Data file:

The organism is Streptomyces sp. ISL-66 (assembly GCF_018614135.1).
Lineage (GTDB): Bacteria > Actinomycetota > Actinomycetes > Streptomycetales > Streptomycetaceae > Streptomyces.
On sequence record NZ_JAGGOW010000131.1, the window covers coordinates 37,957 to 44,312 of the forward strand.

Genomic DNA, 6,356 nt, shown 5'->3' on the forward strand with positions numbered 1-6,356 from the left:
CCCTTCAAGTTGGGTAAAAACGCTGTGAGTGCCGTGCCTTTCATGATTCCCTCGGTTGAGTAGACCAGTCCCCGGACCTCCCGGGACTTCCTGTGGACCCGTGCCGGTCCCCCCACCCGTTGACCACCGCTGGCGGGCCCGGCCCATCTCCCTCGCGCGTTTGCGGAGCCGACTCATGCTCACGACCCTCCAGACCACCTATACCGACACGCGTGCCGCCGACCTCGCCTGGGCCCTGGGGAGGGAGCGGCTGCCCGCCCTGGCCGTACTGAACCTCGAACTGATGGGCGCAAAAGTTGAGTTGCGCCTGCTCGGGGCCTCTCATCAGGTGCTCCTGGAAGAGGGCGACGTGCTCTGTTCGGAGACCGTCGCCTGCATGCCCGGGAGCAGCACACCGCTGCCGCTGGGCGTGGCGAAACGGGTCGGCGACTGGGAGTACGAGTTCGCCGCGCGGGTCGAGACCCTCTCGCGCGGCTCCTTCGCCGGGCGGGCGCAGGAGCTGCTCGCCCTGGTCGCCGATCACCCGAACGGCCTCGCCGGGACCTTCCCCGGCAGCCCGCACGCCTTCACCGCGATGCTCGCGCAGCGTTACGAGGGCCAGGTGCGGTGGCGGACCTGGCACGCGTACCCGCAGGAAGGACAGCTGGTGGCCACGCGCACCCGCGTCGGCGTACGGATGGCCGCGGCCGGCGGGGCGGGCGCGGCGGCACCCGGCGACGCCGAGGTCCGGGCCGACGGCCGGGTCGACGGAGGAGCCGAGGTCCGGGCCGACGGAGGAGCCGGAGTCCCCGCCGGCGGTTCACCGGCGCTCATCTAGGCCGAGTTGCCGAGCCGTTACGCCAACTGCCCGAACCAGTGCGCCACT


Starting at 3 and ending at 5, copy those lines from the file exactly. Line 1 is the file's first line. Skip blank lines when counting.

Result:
On sequence record NZ_JAGGOW010000131.1, the window covers coordinates 37,957 to 44,312 of the forward strand.

Genomic DNA, 6,356 nt, shown 5'->3' on the forward strand with positions numbered 1-6,356 from the left:
CCCTTCAAGTTGGGTAAAAACGCTGTGAGTGCCGTGCCTTTCATGATTCCCTCGGTTGAGTAGACCAGTCCCCGGACCTCCCGGGACTTCCTGTGGACCCGTGCCGGTCCCCCCACCCGTTGACCACCGCTGGCGGGCCCGGCCCATCTCCCTCGCGCGTTTGCGGAGCCGACTCATGCTCACGACCCTCCAGACCACCTATACCGACACGCGTGCCGCCGACCTCGCCTGGGCCCTGGGGAGGGAGCGGCTGCCCGCCCTGGCCGTACTGAACCTCGAACTGATGGGCGCAAAAGTTGAGTTGCGCCTGCTCGGGGCCTCTCATCAGGTGCTCCTGGAAGAGGGCGACGTGCTCTGTTCGGAGACCGTCGCCTGCATGCCCGGGAGCAGCACACCGCTGCCGCTGGGCGTGGCGAAACGGGTCGGCGACTGGGAGTACGAGTTCGCCGCGCGGGTCGAGACCCTCTCGCGCGGCTCCTTCGCCGGGCGGGCGCAGGAGCTGCTCGCCCTGGTCGCCGATCACCCGAACGGCCTCGCCGGGACCTTCCCCGGCAGCCCGCACGCCTTCACCGCGATGCTCGCGCAGCGTTACGAGGGCCAGGTGCGGTGGCGGACCTGGCACGCGTACCCGCAGGAAGGACAGCTGGTGGCCACGCGCACCCGCGTCGGCGTACGGATGGCCGCGGCCGGCGGGGCGGGCGCGGCGGCACCCGGCGACGCCGAGGTCCGGGCCGACGGCCGGGTCGACGGAGGAGCCGAGGTCCGGGCCGACGGAGGAGCCGGAGTCCCCGCCGGCGGTTCACCGGCGCTCATCTAGGCCGAGTTGCCGAGCCGTTACGCCAACTGCCCGAACCAGTGCGCCACT